And so I begin to write Series 3 of Hut 33. Yes, it really is written - not made up on the spot, which is, I'm sure, how it sounds to some.
For those interested in the process of writing, I plan to put things on this site every now and then - and in particular how I go about writing a six-part radio sitcom. Of course, I've already slipped up by calling it a 'six-part' series, which implies some kind of story arc. There isn't one, even though this series finds us in 1942, rather than 1941. So, for the characters in Hut 33, the war is going ever so slightly better. The Russians and Americans are in the war, but the Germans are still doing very well.
Starting to Write the Episode
So, today, I'm going to write the first page of the first episode of the Series 3. Although, because it has no real 'serial' component, it may turn out to be the second or fifth episode. Who knows? This episode is notionally set in January 1942, partly because one has to imagine it is cold, both in the hut, and in the Arctic Circle - which will be referred to a number of times throughout the show.
How do I know that? How do I know what's going to happen until I've written it?
Because I'm writing the script based on an scene-by-scene outline that is, in itself, 2000 words in length. A script normally ends up being about 5500 words (which reads at about 31/31 minutes, and is then edited. That's another story). The scene-by-scene outline I'm using is a fifth draft. I've been through it a number of times and the story is, I think, fairly solid. Each scene has a paragraph or two about what happens, and sometimes a few lines of dialogue and jokes, so that every scene is like writing a little sketch.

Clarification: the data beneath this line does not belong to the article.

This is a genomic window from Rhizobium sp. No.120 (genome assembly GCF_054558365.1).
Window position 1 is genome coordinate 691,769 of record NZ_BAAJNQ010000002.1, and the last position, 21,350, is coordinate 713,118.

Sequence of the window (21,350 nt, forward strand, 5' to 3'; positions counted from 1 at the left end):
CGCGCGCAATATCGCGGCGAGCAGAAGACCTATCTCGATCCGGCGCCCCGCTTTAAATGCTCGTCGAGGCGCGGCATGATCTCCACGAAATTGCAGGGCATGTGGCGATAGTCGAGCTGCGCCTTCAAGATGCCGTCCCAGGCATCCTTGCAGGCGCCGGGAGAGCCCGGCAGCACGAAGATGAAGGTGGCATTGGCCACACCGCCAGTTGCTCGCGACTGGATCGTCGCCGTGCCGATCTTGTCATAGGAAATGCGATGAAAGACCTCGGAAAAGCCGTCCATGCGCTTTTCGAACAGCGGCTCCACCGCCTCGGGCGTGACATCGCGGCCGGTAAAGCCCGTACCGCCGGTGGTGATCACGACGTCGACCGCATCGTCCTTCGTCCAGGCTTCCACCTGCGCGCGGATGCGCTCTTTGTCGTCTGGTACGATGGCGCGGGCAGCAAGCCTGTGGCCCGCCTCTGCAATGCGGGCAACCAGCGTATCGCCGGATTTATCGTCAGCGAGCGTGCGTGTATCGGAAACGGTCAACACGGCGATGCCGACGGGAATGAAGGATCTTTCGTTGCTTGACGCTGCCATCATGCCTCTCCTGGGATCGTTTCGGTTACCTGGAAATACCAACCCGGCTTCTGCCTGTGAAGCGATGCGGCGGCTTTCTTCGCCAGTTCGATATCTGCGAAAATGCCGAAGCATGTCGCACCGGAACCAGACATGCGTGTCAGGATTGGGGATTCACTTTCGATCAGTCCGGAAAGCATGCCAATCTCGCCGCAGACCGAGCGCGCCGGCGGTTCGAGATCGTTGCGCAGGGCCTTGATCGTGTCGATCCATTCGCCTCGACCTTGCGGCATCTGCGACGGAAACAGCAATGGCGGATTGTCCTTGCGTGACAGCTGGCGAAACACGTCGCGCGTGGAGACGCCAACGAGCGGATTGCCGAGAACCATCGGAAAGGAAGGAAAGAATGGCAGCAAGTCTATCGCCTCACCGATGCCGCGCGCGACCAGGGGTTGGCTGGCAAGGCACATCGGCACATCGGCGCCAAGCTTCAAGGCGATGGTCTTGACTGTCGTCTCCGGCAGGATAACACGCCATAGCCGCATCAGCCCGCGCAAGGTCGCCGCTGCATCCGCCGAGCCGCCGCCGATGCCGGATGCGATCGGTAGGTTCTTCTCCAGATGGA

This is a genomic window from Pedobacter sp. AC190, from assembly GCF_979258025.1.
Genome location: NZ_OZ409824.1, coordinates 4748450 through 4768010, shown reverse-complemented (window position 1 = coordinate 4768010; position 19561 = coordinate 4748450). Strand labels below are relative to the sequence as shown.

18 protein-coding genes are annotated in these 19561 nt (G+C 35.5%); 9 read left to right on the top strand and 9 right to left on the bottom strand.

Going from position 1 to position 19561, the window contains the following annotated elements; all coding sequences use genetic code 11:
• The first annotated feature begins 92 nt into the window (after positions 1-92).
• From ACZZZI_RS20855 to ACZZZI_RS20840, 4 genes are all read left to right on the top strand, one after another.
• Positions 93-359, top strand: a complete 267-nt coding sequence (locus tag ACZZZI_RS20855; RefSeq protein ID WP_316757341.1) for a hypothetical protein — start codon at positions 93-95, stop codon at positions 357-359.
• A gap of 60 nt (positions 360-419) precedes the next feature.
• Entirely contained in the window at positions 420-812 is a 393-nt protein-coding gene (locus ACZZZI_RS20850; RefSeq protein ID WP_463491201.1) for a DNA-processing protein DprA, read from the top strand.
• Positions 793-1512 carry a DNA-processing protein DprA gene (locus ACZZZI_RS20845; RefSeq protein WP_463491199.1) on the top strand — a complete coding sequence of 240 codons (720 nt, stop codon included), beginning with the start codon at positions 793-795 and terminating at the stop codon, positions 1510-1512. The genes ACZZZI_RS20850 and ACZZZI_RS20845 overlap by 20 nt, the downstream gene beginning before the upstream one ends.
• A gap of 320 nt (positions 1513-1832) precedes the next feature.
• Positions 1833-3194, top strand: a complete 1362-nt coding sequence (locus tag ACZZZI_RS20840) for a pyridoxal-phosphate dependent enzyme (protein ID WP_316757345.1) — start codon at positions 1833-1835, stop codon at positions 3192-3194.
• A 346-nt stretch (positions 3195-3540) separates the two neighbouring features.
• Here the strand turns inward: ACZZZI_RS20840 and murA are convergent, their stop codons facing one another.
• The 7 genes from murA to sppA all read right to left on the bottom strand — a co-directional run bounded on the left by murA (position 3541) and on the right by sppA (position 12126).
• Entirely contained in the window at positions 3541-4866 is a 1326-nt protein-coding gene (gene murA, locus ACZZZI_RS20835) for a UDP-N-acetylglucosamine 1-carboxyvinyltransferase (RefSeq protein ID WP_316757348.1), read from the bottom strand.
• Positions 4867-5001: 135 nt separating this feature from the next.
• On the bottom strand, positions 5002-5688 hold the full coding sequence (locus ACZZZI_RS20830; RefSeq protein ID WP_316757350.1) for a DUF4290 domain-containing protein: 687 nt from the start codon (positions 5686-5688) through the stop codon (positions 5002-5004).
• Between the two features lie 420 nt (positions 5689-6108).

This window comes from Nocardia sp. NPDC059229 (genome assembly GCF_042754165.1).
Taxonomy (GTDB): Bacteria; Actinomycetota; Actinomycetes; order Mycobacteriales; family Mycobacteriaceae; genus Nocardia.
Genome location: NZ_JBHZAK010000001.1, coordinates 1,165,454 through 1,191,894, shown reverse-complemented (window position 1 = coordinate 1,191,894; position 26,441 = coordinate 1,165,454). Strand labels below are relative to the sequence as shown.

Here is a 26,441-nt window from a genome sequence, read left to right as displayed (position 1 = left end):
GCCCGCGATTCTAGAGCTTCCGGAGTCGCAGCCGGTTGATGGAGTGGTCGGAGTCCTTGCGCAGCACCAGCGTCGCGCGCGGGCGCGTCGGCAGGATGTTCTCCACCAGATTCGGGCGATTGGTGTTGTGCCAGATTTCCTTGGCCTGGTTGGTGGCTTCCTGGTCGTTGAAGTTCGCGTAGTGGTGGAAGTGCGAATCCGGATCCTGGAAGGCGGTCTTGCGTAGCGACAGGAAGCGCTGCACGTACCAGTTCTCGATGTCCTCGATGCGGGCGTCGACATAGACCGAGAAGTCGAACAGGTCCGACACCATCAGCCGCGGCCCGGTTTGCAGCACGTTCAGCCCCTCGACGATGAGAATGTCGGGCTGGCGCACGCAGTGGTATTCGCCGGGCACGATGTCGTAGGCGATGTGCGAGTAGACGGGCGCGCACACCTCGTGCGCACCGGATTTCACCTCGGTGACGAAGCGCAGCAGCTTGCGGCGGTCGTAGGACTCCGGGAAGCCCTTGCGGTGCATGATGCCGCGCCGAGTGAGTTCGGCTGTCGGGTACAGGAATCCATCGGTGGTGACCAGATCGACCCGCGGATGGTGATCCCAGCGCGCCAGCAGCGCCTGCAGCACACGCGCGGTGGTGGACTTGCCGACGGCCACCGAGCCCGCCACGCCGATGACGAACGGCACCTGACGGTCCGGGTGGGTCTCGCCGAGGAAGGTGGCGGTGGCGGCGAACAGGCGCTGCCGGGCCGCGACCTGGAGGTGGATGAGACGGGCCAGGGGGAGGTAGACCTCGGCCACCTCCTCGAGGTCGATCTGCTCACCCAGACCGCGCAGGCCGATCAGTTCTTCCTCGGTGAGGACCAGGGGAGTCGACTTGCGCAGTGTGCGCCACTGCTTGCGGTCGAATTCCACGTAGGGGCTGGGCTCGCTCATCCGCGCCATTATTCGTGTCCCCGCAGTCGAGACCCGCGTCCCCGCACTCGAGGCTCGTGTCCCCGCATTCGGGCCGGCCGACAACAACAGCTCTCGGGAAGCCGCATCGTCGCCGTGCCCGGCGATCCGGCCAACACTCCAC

I hope that this script will take me about a week to write. But I've probably already spent a week on the story, the scenes and the general ideas. Once I have that first draft (which may not be finished by Friday as I have a busy week, plus my daughter's first birthday party this afternoon), I will save it, ignore it, go onto another episode, and a few weeks later, come back, go through it and cut bits, add jokes and then finally send it to the producer - as Draft 1.
I expect that Draft 1 will be lumpy and far from perfect. The producer will spot bits and flaws and possible cuts. And I'll spend a few more days on it and write draft 2, that may be anywhere between 10-50% different from Draft 1. Hopefully, Draft 2 will be readable by the cast. Hearing it read makes a bit difference and we like to read through every script with as many of the cast as we can get at least a week before the recording - since there just isn't time to fix things on the day. Especially now we record two episodes at one recording.
The readthrough, then, will probably generate another day's work - possibly two. (this is per script, obviously) And then one more pass-through for a day with the producer, adding more jokes and deleting bits and we have a script that should be ready for recording. That's the theory, anyway - and how I've written Series 1 and 2 of Hut 33, Think the Unthinkable and The Pits....
But every writer is different. Some writers seem to thrive on leaving it too late, last minute scrambles and staying up all night. That sometimes happens for me. But not usually. I'm boring, like that. 2am is a brilliant time for sleeping, I find. Not writing...